The UK government will allow Huawei limited access to its 5G network infrastructure, but not in areas important to national security.
UK prime minister Boris Johnson is likely to draw ire from leading figures in US politics and his own party for his decision to allow Huawei limited access to the country’s 5G infrastructure. The National Security Council, chaired by Johnson, said that “high-risk vendors”, such as Huawei, should be allowed play a part in the planned 5G roll-out.
However, a number of stipulations have been included. Following advice from the UK’s National Cyber Security Centre, Huawei will not be able to work in ‘core’ functions of national government including sensitive geographical locations such as nuclear missile bases.
Huawei will have access to no more than 35pc of the entire UK 5G network, with a presence in the periphery ‘access network’. This part of the network helps devices and other equipment connect to mobile masts.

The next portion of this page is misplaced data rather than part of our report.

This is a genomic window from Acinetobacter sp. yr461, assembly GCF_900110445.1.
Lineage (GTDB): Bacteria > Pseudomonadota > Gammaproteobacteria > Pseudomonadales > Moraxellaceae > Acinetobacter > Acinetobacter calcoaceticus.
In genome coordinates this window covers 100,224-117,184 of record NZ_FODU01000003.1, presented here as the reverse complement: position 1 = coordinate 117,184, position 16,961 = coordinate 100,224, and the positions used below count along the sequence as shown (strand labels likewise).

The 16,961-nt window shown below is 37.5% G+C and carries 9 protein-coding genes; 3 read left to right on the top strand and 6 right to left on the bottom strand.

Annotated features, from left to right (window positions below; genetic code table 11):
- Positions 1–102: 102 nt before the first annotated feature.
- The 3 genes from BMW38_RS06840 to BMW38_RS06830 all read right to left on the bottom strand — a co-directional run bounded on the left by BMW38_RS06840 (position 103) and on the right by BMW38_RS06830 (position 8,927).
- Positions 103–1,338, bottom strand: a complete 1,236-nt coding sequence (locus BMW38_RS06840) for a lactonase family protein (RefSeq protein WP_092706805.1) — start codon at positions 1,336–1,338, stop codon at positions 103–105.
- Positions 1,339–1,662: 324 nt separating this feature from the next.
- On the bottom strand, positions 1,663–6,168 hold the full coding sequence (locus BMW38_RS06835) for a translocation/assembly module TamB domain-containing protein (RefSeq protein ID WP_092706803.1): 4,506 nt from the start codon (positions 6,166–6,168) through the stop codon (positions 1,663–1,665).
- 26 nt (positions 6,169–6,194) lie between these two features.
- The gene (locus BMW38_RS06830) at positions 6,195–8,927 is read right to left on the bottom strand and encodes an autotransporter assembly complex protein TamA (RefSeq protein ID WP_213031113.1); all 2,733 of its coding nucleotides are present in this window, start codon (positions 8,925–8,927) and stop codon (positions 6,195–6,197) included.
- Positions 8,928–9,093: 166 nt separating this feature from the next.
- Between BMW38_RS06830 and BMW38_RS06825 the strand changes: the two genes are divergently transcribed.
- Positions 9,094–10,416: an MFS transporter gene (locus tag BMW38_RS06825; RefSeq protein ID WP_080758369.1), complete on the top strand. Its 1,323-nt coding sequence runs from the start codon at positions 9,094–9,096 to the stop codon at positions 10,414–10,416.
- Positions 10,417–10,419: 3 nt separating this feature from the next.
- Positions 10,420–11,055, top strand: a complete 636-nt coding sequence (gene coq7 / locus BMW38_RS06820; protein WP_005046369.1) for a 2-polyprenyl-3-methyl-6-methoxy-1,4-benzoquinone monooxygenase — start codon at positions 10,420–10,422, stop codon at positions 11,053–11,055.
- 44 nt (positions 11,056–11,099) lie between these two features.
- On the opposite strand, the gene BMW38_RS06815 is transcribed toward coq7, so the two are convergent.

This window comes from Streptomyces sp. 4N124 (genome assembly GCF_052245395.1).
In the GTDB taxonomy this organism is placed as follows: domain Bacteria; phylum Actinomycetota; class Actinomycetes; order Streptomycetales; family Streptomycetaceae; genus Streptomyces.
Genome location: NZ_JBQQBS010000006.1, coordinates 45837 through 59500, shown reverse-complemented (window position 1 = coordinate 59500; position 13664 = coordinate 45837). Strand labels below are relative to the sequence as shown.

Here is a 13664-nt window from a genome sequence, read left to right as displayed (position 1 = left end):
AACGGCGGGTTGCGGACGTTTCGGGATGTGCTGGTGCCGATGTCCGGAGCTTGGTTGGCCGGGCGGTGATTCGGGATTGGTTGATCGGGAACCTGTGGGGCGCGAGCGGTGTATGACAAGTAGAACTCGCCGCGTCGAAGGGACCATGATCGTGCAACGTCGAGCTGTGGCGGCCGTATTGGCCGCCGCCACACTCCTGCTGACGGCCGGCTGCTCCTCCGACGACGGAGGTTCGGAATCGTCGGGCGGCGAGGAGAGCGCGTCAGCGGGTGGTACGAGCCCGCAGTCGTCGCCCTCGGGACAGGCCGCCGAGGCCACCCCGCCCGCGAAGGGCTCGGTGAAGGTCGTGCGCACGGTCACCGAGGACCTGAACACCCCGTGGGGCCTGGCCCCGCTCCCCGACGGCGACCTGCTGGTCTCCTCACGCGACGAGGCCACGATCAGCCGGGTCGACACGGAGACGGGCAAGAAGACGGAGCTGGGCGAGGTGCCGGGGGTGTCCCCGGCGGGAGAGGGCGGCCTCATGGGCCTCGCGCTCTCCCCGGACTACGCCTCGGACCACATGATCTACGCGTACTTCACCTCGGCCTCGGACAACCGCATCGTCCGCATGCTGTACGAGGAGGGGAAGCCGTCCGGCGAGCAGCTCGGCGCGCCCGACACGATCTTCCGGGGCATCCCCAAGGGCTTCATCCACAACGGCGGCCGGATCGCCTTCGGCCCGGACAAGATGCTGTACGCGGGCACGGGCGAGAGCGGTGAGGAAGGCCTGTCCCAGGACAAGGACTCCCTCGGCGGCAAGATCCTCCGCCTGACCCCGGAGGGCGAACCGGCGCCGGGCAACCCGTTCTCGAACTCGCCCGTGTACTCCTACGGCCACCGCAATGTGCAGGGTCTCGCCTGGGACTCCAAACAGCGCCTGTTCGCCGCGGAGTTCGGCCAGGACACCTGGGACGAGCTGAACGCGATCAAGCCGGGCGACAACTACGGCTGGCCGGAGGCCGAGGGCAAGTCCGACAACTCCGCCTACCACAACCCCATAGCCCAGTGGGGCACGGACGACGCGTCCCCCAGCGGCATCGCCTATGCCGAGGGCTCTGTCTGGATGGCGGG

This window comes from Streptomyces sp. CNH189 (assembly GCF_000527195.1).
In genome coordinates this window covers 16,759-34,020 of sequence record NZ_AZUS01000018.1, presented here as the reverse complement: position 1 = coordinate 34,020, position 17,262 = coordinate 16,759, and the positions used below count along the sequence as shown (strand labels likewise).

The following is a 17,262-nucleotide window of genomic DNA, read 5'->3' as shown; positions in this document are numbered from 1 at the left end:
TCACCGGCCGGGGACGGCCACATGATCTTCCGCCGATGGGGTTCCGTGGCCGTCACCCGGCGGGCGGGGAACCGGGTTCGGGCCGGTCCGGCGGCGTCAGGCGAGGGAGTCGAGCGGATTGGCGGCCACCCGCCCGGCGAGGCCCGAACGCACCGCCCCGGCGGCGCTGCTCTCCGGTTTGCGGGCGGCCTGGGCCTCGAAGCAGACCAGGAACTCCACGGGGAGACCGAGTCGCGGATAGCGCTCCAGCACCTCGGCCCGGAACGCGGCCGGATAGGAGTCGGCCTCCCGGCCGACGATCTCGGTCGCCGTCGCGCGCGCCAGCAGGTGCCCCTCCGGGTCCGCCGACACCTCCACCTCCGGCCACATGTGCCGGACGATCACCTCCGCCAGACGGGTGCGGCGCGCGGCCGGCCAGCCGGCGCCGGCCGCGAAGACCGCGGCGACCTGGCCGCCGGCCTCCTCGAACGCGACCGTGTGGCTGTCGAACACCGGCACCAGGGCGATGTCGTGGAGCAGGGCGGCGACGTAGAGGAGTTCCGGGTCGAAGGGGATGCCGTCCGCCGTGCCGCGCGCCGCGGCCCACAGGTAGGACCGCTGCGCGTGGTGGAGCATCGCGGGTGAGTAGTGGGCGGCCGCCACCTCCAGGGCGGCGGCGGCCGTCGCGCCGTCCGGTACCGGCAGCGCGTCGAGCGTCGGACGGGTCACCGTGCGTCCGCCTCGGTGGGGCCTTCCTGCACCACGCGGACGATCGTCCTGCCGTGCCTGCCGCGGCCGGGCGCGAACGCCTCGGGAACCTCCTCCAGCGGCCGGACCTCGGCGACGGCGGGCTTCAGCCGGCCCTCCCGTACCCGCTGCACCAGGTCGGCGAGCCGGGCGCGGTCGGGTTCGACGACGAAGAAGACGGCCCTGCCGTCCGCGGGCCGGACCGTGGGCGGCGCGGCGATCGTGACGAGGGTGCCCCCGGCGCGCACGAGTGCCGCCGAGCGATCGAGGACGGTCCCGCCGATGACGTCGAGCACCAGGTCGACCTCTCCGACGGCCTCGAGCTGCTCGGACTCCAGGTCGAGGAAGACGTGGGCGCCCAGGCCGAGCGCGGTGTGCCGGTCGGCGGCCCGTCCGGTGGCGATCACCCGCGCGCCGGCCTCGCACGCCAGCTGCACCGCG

The decision is likely to face backlash both in the UK and the US. Earlier this month, Tory MP Bob Seely said Huawei for “all intents and purposes is part of the Chinese state” and suggested that a deal with the tech giant would allow Beijing to access the UK’s network.
Meanwhile, US secretary of state Mike Pompeo tweeted prior to the announcement that the UK had a “momentous decision ahead on 5G”, while repeating a comment made by Tory MP Tom Tugendhat: “The truth is that only nations able to protect their data will be sovereign.”
Huawei’s vice-president, Victor Zhang, has welcomed the news, saying the company is “reassured” by the decision and will now progress its infrastructure roll-out.
“This evidence-based decision will result in a more advanced, more secure and more cost-effective telecoms infrastructure that is fit for the future. It gives the UK access to world-leading technology and ensures a competitive market,” he said.
“We have supplied cutting-edge technology to telecoms operators in the UK for more than 15 years. We will build on this strong track record, supporting our customers as they invest in their 5G networks, boosting economic growth and helping the UK continue to compete globally.”
As reported by The Guardian, the UK’s culture secretary, Nicky Morgan, said the decision “not only paves the way for secure and resilient networks, with our sovereignty over data protected, but it also builds on our strategy to develop a diversity of suppliers”.